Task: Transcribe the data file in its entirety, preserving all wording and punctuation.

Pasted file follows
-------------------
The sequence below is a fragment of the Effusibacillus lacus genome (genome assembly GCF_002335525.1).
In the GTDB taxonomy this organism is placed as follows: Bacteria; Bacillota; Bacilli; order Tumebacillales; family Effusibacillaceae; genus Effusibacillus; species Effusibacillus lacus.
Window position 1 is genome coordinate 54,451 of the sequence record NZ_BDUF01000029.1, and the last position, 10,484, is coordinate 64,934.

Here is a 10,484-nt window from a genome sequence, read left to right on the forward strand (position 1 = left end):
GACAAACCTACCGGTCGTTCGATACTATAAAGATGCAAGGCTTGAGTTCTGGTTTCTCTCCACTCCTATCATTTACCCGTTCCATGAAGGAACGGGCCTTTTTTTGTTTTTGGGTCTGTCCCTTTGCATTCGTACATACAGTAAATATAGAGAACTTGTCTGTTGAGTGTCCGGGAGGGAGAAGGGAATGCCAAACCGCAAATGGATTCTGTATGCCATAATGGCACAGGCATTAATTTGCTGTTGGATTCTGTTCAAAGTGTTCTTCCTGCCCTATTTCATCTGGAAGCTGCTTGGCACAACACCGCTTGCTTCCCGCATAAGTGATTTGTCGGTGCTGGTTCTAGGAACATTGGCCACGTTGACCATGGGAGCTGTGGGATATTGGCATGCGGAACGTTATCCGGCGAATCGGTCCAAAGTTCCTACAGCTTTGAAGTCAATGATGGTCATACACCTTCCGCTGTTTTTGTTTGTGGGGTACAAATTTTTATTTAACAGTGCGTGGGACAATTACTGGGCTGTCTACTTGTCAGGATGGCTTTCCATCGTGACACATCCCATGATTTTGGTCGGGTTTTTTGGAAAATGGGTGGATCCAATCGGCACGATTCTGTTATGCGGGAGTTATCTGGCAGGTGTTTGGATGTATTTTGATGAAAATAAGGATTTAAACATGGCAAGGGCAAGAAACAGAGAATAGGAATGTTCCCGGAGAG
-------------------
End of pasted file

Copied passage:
The sequence below is a fragment of the Effusibacillus lacus genome (genome assembly GCF_002335525.1).
In the GTDB taxonomy this organism is placed as follows: Bacteria; Bacillota; Bacilli; order Tumebacillales; family Effusibacillaceae; genus Effusibacillus; species Effusibacillus lacus.
Window position 1 is genome coordinate 54,451 of the sequence record NZ_BDUF01000029.1, and the last position, 10,484, is coordinate 64,934.

Here is a 10,484-nt window from a genome sequence, read left to right on the forward strand (position 1 = left end):
GACAAACCTACCGGTCGTTCGATACTATAAAGATGCAAGGCTTGAGTTCTGGTTTCTCTCCACTCCTATCATTTACCCGTTCCATGAAGGAACGGGCCTTTTTTTGTTTTTGGGTCTGTCCCTTTGCATTCGTACATACAGTAAATATAGAGAACTTGTCTGTTGAGTGTCCGGGAGGGAGAAGGGAATGCCAAACCGCAAATGGATTCTGTATGCCATAATGGCACAGGCATTAATTTGCTGTTGGATTCTGTTCAAAGTGTTCTTCCTGCCCTATTTCATCTGGAAGCTGCTTGGCACAACACCGCTTGCTTCCCGCATAAGTGATTTGTCGGTGCTGGTTCTAGGAACATTGGCCACGTTGACCATGGGAGCTGTGGGATATTGGCATGCGGAACGTTATCCGGCGAATCGGTCCAAAGTTCCTACAGCTTTGAAGTCAATGATGGTCATACACCTTCCGCTGTTTTTGTTTGTGGGGTACAAATTTTTATTTAACAGTGCGTGGGACAATTACTGGGCTGTCTACTTGTCAGGATGGCTTTCCATCGTGACACATCCCATGATTTTGGTCGGGTTTTTTGGAAAATGGGTGGATCCAATCGGCACGATTCTGTTATGCGGGAGTTATCTGGCAGGTGTTTGGATGTATTTTGATGAAAATAAGGATTTAAACATGGCAAGGGCAAGAAACAGAGAATAGGAATGTTCCCGGAGAG